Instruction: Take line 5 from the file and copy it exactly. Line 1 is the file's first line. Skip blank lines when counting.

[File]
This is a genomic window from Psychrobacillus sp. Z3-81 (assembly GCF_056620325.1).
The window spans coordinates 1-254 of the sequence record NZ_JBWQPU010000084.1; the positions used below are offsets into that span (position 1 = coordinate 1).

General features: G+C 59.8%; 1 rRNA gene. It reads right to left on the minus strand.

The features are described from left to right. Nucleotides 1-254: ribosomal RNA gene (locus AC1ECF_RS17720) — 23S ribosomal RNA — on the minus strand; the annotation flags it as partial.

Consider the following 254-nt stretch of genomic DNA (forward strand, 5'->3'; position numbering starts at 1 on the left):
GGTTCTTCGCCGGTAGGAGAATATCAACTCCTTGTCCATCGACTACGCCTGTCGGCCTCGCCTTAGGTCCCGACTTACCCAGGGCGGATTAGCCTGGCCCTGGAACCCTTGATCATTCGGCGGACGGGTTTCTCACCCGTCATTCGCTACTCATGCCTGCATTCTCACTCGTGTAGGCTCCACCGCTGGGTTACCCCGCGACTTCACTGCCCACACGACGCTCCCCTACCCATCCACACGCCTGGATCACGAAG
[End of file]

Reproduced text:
Consider the following 254-nt stretch of genomic DNA (forward strand, 5'->3'; position numbering starts at 1 on the left):